Over the weekend, North Korea-linked Lazarus Group laundered 17,000 ETH from the Harmony hack it conducted last year.
Lazarus Group, the hacking group associated with North Korea, has laundered 17,000 ETH from the Harmony bridge attack it executed last year. The transfers took place over the weekend, and the total sum exceeds $27 million.
Crypto market analysts and detective ZachXBT posted information about the funds’ movements on Jan. 29. He first noticed that Lazarus had moved 11,304 ETH, listing the main addresses involved.
The funds were sent to six exchanges, and ZachXBT noted 14 addresses that were linked to BTC withdrawals. Some exchanges have frozen the funds, though it’s unclear how much was frozen since the funds began moving.
It’s another move from a country that is known to target the crypto sector, with many believing that the funds go towards funding its nuclear missile program. Many analyses have linked the Lazarus Group to several attacks in the crypto market.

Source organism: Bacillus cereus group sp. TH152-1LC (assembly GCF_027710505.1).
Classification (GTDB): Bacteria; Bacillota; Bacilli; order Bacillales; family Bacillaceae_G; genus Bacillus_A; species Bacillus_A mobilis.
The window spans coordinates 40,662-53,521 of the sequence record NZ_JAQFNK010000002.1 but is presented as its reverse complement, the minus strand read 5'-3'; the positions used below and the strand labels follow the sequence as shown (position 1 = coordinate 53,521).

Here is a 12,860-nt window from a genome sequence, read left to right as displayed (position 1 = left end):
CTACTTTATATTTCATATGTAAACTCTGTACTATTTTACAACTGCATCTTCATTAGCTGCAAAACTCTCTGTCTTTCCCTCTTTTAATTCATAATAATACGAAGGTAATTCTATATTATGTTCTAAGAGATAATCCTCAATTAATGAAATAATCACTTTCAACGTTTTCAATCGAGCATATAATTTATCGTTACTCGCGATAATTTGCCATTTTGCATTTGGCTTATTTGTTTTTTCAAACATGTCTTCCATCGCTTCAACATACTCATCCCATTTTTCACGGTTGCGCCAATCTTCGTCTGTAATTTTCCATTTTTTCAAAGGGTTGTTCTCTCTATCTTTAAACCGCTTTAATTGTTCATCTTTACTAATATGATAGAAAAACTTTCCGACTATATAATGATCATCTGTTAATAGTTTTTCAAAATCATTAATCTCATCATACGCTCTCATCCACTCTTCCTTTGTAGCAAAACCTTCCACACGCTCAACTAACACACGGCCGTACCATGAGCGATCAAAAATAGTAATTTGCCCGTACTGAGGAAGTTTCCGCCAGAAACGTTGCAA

$63.5M From the Harmony Attack Moved Earlier This Month
This is the second time funds linked to the Lazarus Group have moved this month. In mid-January, the group moved $63.5 million from the same Harmony Bridge attack. That brings the total amount laundered this month to about $93.5 million.
If the group is keen to launder money, suggesting that North Korea is beefing up its treasury, more such fund transfers could occur. The group has carried out other attacks on the crypto market, and other such funds waiting for transfer could very well exist.
FBI: Lazarus Group Behind Harmony Hack
The FBI confirmed last week that the Lazarus Group was behind the Harmony bridge attack. At the time, Binance and Huobi managed to recover over 124 BTC. Cross-chain bridges have become a preferred choice for attacks, with this accounting for 50% of all DeFi exploits.
Perhaps the most significant attack that took place last year was the Ronin Bridge attack. The Lazarus Group also conducted this $600 million theft. It spurred DeFi companies to prioritize security, though it appears that attackers will still throw themselves at the DeFi market, searching for exploits.
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